Ernie and his Oregon Beavers led by coach Tommy Prothro went to the Rose Bowl in 1956. Ernie later was a coach for The New York Jets and The 49ers. He lived in Beaverton at the time of his passing. Terrific guy. R.I.P Ernie.
Photo #1 features my cousin Morris Rogoway kidding around with Rocky Benevento with watches from his store so he wouldn't be late for the 56 World Series. The fans adored this head groundskeeper so much they raised the money for him to attend. Kids would wait in line for Rocky's autograph before the Portland Beaver Baseball games. Morris was a shareholder in the team and official jeweler. Rocky started on Vaughn Street in 1927 and retired in 1966 at Multnomah Stadium. He passed away a couple years later. A bigger than live personality in Stumptown.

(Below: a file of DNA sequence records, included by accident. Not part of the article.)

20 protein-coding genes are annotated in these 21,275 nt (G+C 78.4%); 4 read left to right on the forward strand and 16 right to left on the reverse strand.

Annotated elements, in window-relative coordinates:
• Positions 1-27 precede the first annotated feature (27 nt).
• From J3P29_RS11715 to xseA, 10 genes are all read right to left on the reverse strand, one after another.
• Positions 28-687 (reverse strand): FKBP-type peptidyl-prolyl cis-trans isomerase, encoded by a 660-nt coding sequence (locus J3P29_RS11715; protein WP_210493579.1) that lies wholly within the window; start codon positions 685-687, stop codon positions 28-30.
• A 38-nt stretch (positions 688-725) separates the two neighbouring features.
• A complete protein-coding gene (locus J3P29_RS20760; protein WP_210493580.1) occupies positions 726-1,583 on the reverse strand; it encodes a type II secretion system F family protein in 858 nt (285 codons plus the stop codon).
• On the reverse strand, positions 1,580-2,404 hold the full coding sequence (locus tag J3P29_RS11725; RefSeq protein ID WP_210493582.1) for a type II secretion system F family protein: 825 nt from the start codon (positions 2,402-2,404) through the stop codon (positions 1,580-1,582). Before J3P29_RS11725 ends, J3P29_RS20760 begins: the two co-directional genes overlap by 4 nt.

Fans line up to buy their tickets for the 1947 home opener at Vaughn Street. This crowd of 14,854 was the largest for any Pacific Coast League game. Beavers attendance for the season was 421,137. Thanks to the book "The Portland Beavers" By Kip Carlson and Paul Anderson available at Powell's and Barnes & Noble.
So many great Wrestlers got their start thanks to Don. The list includes, Stan Stasiak, Dizzy Hogan, Curt Henning, Mad Dog Vachon, Jesse Ventura, Roddy Piper, Billy Jack Haynes, Shag Thomas, Dutch Savage, Lonnie Mayne, Tough Tony Borne,Jimmy Snuka and more.
In 1978, the PCL named the Portland Beavers an expansion team. Once again affiliated with the Cleveland Indians and playing in Civic Stadium, the Beavers had a new owner, Leo Ornest. Dave Hersh purchased the team in 1979, affiliated it with the Pittsburgh Pirates, and offered give-aways and entertainment to attract fans. Local businessmen Ron Tonkin and Doug Goodman became major stockholders after the 1979 season, and Civic Stadium was renovated in 1982 with public money.